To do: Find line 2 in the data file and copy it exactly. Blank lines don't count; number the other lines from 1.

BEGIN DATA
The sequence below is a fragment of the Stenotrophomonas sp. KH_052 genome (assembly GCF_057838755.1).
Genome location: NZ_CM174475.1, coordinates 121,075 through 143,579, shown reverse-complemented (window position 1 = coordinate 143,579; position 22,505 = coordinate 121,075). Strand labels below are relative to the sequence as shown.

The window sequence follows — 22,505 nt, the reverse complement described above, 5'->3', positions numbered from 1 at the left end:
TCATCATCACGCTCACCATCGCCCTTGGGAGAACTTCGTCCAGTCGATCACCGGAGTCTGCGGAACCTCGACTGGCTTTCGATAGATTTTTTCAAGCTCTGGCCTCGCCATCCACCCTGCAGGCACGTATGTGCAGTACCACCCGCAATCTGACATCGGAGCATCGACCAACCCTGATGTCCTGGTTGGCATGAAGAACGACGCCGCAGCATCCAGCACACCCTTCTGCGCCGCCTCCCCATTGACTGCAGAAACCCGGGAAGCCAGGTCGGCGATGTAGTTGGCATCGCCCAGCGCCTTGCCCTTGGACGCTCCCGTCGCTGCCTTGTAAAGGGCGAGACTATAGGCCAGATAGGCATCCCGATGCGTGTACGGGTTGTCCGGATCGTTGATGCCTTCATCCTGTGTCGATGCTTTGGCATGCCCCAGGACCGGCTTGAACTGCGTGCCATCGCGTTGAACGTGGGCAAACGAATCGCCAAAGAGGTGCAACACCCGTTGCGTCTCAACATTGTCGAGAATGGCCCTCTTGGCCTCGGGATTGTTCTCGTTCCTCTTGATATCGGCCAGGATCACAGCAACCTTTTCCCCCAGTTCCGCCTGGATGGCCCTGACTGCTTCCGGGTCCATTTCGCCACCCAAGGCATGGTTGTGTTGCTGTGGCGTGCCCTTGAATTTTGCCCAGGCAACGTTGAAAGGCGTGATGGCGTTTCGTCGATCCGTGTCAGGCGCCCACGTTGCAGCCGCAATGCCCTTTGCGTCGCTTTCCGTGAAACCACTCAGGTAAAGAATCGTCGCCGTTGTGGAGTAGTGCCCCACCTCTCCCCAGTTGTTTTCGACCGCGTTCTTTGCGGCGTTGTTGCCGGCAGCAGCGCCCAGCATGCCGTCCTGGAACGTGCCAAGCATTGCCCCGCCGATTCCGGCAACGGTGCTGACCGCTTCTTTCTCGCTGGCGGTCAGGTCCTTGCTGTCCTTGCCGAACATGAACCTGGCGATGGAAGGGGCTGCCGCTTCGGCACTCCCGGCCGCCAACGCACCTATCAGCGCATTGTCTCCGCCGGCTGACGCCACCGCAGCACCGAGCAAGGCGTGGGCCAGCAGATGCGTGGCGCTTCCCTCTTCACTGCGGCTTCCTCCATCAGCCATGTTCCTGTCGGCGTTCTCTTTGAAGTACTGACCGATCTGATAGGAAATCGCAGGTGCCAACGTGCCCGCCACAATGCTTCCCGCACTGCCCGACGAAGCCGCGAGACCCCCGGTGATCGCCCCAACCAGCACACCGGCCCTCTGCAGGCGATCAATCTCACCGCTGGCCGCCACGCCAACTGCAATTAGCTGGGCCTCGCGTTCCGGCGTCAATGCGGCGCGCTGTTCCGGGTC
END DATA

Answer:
Genome location: NZ_CM174475.1, coordinates 121,075 through 143,579, shown reverse-complemented (window position 1 = coordinate 143,579; position 22,505 = coordinate 121,075). Strand labels below are relative to the sequence as shown.